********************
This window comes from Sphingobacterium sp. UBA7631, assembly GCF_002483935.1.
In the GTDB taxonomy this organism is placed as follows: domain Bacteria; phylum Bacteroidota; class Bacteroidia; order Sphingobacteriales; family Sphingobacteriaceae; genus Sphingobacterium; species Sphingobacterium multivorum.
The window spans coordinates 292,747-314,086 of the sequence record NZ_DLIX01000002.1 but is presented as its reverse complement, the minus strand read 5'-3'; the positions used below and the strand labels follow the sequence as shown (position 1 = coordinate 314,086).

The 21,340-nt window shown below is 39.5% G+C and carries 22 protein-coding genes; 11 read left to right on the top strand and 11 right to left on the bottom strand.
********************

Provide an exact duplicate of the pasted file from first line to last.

This window comes from Sphingobacterium sp. UBA7631, assembly GCF_002483935.1.
In the GTDB taxonomy this organism is placed as follows: domain Bacteria; phylum Bacteroidota; class Bacteroidia; order Sphingobacteriales; family Sphingobacteriaceae; genus Sphingobacterium; species Sphingobacterium multivorum.
The window spans coordinates 292,747-314,086 of the sequence record NZ_DLIX01000002.1 but is presented as its reverse complement, the minus strand read 5'-3'; the positions used below and the strand labels follow the sequence as shown (position 1 = coordinate 314,086).

The 21,340-nt window shown below is 39.5% G+C and carries 22 protein-coding genes; 11 read left to right on the top strand and 11 right to left on the bottom strand.